Wednesday, 9 July 2008

OPINION: Shortages are not the problem

Shortages are not the problem
By Madeleine K. Albright and John D. Podesta
Published: July 9, 2008

There was a glimmer of good news in the global food price crisis when Japan announced it would release a portion of its imported rice stockpile and the high level UN Food and Agriculture Organization secured financial commitments for short-term food aid and increased research and development into new seeds and the distribution of fertilizer to small farmers.
Nonetheless, the dismal state of affairs in the global food situation underscores the need for U.S. leadership in addressing a world agricultural system that is facing new challenges and a painful transition.
The United States can lead the way in achieving lasting global food security with a renewed commitment to long-term investment in agricultural development in the world's poorest nations. Japan, as the host nation of the Group of 8 summit meeting, and with U.S. concurrence, must go further than its earlier announcements on rice and release up to 1 million tons of its current stockpile.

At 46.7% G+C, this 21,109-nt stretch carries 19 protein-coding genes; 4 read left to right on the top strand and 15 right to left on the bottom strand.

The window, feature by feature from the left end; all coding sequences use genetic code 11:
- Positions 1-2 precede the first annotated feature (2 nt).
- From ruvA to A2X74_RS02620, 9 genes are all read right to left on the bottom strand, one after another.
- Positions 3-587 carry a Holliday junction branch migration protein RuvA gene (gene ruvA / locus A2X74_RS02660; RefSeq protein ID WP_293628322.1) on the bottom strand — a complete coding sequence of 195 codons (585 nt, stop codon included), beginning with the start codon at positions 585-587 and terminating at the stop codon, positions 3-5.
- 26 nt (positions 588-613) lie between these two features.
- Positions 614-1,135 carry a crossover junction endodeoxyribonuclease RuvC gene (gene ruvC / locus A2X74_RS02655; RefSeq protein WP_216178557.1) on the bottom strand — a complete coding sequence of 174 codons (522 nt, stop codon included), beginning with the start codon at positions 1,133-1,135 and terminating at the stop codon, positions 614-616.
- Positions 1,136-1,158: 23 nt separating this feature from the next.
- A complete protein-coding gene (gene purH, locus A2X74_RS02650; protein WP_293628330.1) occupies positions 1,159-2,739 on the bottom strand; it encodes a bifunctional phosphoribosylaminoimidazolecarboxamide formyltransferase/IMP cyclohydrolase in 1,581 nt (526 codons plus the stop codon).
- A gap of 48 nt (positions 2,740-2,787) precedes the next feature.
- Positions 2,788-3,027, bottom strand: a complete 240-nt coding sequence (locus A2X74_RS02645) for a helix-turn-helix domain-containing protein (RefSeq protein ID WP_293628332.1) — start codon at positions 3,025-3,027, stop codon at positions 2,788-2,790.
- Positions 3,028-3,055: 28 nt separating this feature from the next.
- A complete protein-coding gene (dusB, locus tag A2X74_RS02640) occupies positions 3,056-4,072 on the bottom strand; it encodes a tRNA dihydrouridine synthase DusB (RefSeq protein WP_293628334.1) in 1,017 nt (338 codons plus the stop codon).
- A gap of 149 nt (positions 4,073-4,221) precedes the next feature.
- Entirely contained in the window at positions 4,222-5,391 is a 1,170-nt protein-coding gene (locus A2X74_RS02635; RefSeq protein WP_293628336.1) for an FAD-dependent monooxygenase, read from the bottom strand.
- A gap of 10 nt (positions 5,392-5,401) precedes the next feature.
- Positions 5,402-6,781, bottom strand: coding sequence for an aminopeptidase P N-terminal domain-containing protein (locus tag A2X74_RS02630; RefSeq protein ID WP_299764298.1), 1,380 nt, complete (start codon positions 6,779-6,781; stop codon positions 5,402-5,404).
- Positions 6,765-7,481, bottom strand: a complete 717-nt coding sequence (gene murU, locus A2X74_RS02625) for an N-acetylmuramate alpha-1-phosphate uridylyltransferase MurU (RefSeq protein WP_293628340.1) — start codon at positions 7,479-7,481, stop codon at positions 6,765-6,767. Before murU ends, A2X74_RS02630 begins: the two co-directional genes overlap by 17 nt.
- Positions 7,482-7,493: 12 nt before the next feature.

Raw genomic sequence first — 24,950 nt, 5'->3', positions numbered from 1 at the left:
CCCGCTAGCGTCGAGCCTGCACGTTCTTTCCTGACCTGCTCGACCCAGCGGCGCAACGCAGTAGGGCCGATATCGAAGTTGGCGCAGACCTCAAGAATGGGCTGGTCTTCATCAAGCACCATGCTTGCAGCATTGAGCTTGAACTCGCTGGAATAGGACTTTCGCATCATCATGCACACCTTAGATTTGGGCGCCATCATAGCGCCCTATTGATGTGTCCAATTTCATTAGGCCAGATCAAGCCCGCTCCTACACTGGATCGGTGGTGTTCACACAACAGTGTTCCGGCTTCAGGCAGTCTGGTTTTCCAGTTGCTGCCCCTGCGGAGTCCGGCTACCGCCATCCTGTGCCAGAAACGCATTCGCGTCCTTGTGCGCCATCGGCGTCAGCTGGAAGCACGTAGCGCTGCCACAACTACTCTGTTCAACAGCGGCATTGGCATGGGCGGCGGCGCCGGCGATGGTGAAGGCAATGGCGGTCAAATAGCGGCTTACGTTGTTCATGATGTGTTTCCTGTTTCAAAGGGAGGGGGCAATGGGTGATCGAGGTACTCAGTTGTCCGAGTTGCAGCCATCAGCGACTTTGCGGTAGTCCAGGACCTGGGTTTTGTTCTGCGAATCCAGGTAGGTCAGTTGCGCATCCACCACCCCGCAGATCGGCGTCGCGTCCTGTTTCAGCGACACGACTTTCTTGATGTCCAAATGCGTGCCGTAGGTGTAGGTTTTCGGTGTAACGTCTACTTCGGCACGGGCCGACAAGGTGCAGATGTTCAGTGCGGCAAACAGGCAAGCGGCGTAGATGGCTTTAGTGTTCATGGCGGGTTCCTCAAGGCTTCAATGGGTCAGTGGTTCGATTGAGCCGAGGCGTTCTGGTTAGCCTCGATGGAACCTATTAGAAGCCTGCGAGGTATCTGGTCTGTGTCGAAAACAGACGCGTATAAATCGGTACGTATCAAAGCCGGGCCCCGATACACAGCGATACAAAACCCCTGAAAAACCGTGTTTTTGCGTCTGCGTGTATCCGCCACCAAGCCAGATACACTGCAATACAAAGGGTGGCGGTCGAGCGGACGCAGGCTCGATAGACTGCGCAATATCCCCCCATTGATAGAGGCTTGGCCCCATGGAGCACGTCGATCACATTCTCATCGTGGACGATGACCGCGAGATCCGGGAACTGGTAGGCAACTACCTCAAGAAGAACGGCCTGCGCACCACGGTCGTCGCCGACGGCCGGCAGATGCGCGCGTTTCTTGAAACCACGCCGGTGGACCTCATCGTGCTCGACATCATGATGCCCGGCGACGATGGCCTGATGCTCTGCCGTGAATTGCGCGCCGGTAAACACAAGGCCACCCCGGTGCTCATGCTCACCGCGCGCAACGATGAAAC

Key rice producers around the world, including India, Pakistan and Vietnam, should follow suit and fulfill their recent promises to tap their own surpluses to feed the global market.
In the last three years, food prices worldwide have risen 83 percent, sowing the seeds of increased malnutrition, hunger and political instability. Since 2003, the price of rice has been on a steady climb upward and has risen 141 percent in the last year alone. For much of the world, rice is a key component of the daily diet. Three billion people rely on rice for a third of their calories each day.

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